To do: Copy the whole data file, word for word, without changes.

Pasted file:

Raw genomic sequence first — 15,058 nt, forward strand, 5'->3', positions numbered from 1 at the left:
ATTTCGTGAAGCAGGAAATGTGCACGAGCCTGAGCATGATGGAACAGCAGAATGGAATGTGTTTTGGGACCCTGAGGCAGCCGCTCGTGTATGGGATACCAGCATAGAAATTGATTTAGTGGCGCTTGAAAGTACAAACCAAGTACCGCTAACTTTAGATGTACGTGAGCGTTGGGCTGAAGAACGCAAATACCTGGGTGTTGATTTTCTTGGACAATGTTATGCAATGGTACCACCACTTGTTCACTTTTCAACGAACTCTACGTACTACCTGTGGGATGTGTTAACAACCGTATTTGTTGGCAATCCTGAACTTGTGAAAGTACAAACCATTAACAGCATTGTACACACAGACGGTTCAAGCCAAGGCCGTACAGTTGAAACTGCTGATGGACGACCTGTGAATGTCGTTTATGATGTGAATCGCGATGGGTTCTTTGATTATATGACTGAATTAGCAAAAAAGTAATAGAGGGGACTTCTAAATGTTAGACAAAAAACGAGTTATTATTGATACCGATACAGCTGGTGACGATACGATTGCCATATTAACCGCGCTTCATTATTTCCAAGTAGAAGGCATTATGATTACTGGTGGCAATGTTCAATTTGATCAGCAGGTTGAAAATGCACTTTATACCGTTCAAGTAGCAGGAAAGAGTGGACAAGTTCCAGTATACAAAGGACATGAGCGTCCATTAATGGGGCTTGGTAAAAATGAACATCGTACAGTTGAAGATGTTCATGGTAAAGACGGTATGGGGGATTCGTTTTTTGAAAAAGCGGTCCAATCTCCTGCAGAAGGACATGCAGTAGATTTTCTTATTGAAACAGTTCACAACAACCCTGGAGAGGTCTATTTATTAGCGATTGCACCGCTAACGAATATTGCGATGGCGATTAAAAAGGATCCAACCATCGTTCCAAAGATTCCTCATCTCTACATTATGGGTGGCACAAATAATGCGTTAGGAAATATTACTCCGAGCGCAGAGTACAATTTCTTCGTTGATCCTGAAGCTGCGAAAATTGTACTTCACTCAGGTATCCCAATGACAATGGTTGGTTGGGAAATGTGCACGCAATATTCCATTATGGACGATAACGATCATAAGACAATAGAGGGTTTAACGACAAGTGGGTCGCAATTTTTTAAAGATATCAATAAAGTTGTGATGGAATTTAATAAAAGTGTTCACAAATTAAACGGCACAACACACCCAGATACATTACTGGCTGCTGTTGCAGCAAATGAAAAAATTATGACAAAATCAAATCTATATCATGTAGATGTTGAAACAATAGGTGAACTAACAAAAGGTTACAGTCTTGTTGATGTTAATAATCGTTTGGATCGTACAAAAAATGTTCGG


Raw genomic sequence first — 15,058 nt, forward strand, 5'->3', positions numbered from 1 at the left:
ATTTCGTGAAGCAGGAAATGTGCACGAGCCTGAGCATGATGGAACAGCAGAATGGAATGTGTTTTGGGACCCTGAGGCAGCCGCTCGTGTATGGGATACCAGCATAGAAATTGATTTAGTGGCGCTTGAAAGTACAAACCAAGTACCGCTAACTTTAGATGTACGTGAGCGTTGGGCTGAAGAACGCAAATACCTGGGTGTTGATTTTCTTGGACAATGTTATGCAATGGTACCACCACTTGTTCACTTTTCAACGAACTCTACGTACTACCTGTGGGATGTGTTAACAACCGTATTTGTTGGCAATCCTGAACTTGTGAAAGTACAAACCATTAACAGCATTGTACACACAGACGGTTCAAGCCAAGGCCGTACAGTTGAAACTGCTGATGGACGACCTGTGAATGTCGTTTATGATGTGAATCGCGATGGGTTCTTTGATTATATGACTGAATTAGCAAAAAAGTAATAGAGGGGACTTCTAAATGTTAGACAAAAAACGAGTTATTATTGATACCGATACAGCTGGTGACGATACGATTGCCATATTAACCGCGCTTCATTATTTCCAAGTAGAAGGCATTATGATTACTGGTGGCAATGTTCAATTTGATCAGCAGGTTGAAAATGCACTTTATACCGTTCAAGTAGCAGGAAAGAGTGGACAAGTTCCAGTATACAAAGGACATGAGCGTCCATTAATGGGGCTTGGTAAAAATGAACATCGTACAGTTGAAGATGTTCATGGTAAAGACGGTATGGGGGATTCGTTTTTTGAAAAAGCGGTCCAATCTCCTGCAGAAGGACATGCAGTAGATTTTCTTATTGAAACAGTTCACAACAACCCTGGAGAGGTCTATTTATTAGCGATTGCACCGCTAACGAATATTGCGATGGCGATTAAAAAGGATCCAACCATCGTTCCAAAGATTCCTCATCTCTACATTATGGGTGGCACAAATAATGCGTTAGGAAATATTACTCCGAGCGCAGAGTACAATTTCTTCGTTGATCCTGAAGCTGCGAAAATTGTACTTCACTCAGGTATCCCAATGACAATGGTTGGTTGGGAAATGTGCACGCAATATTCCATTATGGACGATAACGATCATAAGACAATAGAGGGTTTAACGACAAGTGGGTCGCAATTTTTTAAAGATATCAATAAAGTTGTGATGGAATTTAATAAAAGTGTTCACAAATTAAACGGCACAACACACCCAGATACATTACTGGCTGCTGTTGCAGCAAATGAAAAAATTATGACAAAATCAAATCTATATCATGTAGATGTTGAAACAATAGGTGAACTAACAAAAGGTTACAGTCTTGTTGATGTTAATAATCGTTTGGATCGTACAAAAAATGTTCGG